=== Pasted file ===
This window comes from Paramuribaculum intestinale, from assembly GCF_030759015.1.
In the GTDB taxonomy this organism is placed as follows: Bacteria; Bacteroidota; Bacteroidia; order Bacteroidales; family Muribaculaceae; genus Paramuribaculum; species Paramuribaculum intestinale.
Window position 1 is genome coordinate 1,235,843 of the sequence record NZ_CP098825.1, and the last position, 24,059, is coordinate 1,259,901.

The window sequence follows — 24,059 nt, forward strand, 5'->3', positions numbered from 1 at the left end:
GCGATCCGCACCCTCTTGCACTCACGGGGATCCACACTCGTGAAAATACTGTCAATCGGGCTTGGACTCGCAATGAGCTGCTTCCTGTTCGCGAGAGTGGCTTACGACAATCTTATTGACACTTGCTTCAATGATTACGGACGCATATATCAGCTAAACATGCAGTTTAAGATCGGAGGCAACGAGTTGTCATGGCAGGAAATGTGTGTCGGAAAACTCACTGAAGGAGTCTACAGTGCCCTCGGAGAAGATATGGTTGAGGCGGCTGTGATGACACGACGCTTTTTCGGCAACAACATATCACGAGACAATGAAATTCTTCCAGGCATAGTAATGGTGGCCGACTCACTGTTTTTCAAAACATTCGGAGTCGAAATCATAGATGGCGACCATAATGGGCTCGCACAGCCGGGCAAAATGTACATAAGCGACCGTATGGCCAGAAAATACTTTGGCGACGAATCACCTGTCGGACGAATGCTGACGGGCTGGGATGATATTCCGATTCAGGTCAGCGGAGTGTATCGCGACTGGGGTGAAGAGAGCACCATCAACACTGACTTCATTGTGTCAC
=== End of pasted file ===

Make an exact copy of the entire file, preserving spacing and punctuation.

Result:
This window comes from Paramuribaculum intestinale, from assembly GCF_030759015.1.
In the GTDB taxonomy this organism is placed as follows: Bacteria; Bacteroidota; Bacteroidia; order Bacteroidales; family Muribaculaceae; genus Paramuribaculum; species Paramuribaculum intestinale.
Window position 1 is genome coordinate 1,235,843 of the sequence record NZ_CP098825.1, and the last position, 24,059, is coordinate 1,259,901.

The window sequence follows — 24,059 nt, forward strand, 5'->3', positions numbered from 1 at the left end:
GCGATCCGCACCCTCTTGCACTCACGGGGATCCACACTCGTGAAAATACTGTCAATCGGGCTTGGACTCGCAATGAGCTGCTTCCTGTTCGCGAGAGTGGCTTACGACAATCTTATTGACACTTGCTTCAATGATTACGGACGCATATATCAGCTAAACATGCAGTTTAAGATCGGAGGCAACGAGTTGTCATGGCAGGAAATGTGTGTCGGAAAACTCACTGAAGGAGTCTACAGTGCCCTCGGAGAAGATATGGTTGAGGCGGCTGTGATGACACGACGCTTTTTCGGCAACAACATATCACGAGACAATGAAATTCTTCCAGGCATAGTAATGGTGGCCGACTCACTGTTTTTCAAAACATTCGGAGTCGAAATCATAGATGGCGACCATAATGGGCTCGCACAGCCGGGCAAAATGTACATAAGCGACCGTATGGCCAGAAAATACTTTGGCGACGAATCACCTGTCGGACGAATGCTGACGGGCTGGGATGATATTCCGATTCAGGTCAGCGGAGTGTATCGCGACTGGGGTGAAGAGAGCACCATCAACACTGACTTCATTGTGTCAC